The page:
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In Search of the Holy Quale:
Much Ado about Consciousness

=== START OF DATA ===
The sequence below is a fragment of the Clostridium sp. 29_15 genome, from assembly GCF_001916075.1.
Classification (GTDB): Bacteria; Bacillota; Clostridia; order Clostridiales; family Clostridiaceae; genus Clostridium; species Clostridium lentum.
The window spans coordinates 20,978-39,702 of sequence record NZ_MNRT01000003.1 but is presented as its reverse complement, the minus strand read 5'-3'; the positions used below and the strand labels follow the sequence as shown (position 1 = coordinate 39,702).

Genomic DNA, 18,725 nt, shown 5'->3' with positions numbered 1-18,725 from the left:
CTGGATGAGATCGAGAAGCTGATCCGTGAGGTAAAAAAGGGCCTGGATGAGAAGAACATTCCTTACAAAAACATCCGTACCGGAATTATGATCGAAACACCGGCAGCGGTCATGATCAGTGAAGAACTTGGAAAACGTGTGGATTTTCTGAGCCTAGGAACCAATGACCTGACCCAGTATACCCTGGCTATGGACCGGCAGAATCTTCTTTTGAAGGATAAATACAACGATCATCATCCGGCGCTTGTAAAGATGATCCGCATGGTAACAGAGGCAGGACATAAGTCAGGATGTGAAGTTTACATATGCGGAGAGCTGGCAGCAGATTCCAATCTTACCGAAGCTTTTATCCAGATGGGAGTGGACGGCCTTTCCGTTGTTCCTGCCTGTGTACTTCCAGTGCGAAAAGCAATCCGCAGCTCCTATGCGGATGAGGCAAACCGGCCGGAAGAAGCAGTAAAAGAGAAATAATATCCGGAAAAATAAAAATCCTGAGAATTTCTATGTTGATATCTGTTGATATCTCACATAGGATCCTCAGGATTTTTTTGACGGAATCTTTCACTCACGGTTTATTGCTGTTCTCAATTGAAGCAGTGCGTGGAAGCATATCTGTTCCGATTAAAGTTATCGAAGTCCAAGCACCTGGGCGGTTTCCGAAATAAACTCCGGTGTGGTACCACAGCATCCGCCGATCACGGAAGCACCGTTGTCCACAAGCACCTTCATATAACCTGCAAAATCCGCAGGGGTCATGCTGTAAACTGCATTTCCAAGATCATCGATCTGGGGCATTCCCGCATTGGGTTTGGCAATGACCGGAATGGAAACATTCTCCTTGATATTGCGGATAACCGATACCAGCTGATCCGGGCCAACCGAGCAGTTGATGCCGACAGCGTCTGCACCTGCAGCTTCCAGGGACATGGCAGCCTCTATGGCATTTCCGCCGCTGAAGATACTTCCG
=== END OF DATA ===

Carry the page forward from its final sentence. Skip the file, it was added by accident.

Recently the philosophy of mind and cognitive science have witnessed an upsurge of interest in -- and an avalanche of books about -- consciousness; even more or less open flirtation with frankly dualistic views. To hear those heartened by these developments tell it, after decades of pernicious neglect, the study of the mind is finally reclaiming its rightful subject matter; private subjective experiences or qualia. These are the very thoughts themselves, which behaviorism (and its offshoots) had left out. As one of the first, foremost, and most systematic of practitioners of this neodualistic line of thought, John Searle, puts it, "the mind consists of qualia . . . right down to the ground" (1992, p. 20); mental phenomena "are conscious experiences" (p. 63); each "a concrete conscious event" (p. 225). Though Searle himself protests that he is no dualist, he protests too much. Identification of thought with qualia is dualistic on its face and, more importantly, on close consideration qualia suffer from all the ills that immaterial souls -- invoked by traditional Cartesian or substance dualists -- were heir to. First, how are subjective phenomena (modifications of consciousness) and objective phenomena (modifications of physical matter/energy) related or how do they interact? The mind-body problem. Second -- if modes of consciousness are what mental phemonena essentially are, and no one can directly experience anyone else's consciousness -- how can we know anything of the mental properties of others or even that others have mental properties? The other minds problem. Third -- if modes of consciousness are what thoughts really are, and each of us has direct privileged access to our own consciousness -- why isn't psychology easy? The introspection problem. Searle (1992) claims to solve all these problems; but his "solutions" fail. Searlean as-if dualism (as I call it) and similar theories of property dualism advocated (and more forthrightly so called) by others, if they are new, are unimproved. Qualiaphiles's vaunted "rediscovery of the mind", consequently, is not promising; certainly not scientifically promising: rather, it threatens (or marks!) the degeneration of the cognitivist research program into so much blather -- seductive though it may be -- about "consciousness".
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